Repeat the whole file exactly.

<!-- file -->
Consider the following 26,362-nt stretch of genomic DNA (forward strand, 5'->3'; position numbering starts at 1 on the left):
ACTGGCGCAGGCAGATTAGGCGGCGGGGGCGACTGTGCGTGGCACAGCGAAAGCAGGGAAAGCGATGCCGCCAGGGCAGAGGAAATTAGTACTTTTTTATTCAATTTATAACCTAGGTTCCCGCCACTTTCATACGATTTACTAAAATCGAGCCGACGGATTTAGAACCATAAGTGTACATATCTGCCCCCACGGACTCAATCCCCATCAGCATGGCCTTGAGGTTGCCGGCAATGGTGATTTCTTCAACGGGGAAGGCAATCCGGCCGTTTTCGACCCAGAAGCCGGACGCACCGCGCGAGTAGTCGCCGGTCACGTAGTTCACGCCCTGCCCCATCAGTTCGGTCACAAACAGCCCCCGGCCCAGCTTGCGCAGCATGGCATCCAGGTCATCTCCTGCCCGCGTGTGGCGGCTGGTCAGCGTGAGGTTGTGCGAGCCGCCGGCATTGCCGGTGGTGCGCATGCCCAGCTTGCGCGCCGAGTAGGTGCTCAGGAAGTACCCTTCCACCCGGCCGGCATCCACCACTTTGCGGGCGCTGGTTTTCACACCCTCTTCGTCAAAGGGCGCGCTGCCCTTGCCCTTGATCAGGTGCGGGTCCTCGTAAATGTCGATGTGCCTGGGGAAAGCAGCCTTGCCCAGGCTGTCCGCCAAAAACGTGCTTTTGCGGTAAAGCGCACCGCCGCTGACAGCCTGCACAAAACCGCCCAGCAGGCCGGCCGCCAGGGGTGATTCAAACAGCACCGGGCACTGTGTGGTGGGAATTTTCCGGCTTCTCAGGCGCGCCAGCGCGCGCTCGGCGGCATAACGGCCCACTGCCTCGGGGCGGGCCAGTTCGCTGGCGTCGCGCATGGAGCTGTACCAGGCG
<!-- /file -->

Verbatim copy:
Consider the following 26,362-nt stretch of genomic DNA (forward strand, 5'->3'; position numbering starts at 1 on the left):
ACTGGCGCAGGCAGATTAGGCGGCGGGGGCGACTGTGCGTGGCACAGCGAAAGCAGGGAAAGCGATGCCGCCAGGGCAGAGGAAATTAGTACTTTTTTATTCAATTTATAACCTAGGTTCCCGCCACTTTCATACGATTTACTAAAATCGAGCCGACGGATTTAGAACCATAAGTGTACATATCTGCCCCCACGGACTCAATCCCCATCAGCATGGCCTTGAGGTTGCCGGCAATGGTGATTTCTTCAACGGGGAAGGCAATCCGGCCGTTTTCGACCCAGAAGCCGGACGCACCGCGCGAGTAGTCGCCGGTCACGTAGTTCACGCCCTGCCCCATCAGTTCGGTCACAAACAGCCCCCGGCCCAGCTTGCGCAGCATGGCATCCAGGTCATCTCCTGCCCGCGTGTGGCGGCTGGTCAGCGTGAGGTTGTGCGAGCCGCCGGCATTGCCGGTGGTGCGCATGCCCAGCTTGCGCGCCGAGTAGGTGCTCAGGAAGTACCCTTCCACCCGGCCGGCATCCACCACTTTGCGGGCGCTGGTTTTCACACCCTCTTCGTCAAAGGGCGCGCTGCCCTTGCCCTTGATCAGGTGCGGGTCCTCGTAAATGTCGATGTGCCTGGGGAAAGCAGCCTTGCCCAGGCTGTCCGCCAAAAACGTGCTTTTGCGGTAAAGCGCACCGCCGCTGACAGCCTGCACAAAACCGCCCAGCAGGCCGGCCGCCAGGGGTGATTCAAACAGCACCGGGCACTGTGTGGTGGGAATTTTCCGGCTTCTCAGGCGCGCCAGCGCGCGCTCGGCGGCATAACGGCCCACTGCCTCGGGGCGGGCCAGTTCGCTGGCGTCGCGCATGGAGCTGTACCAGGCG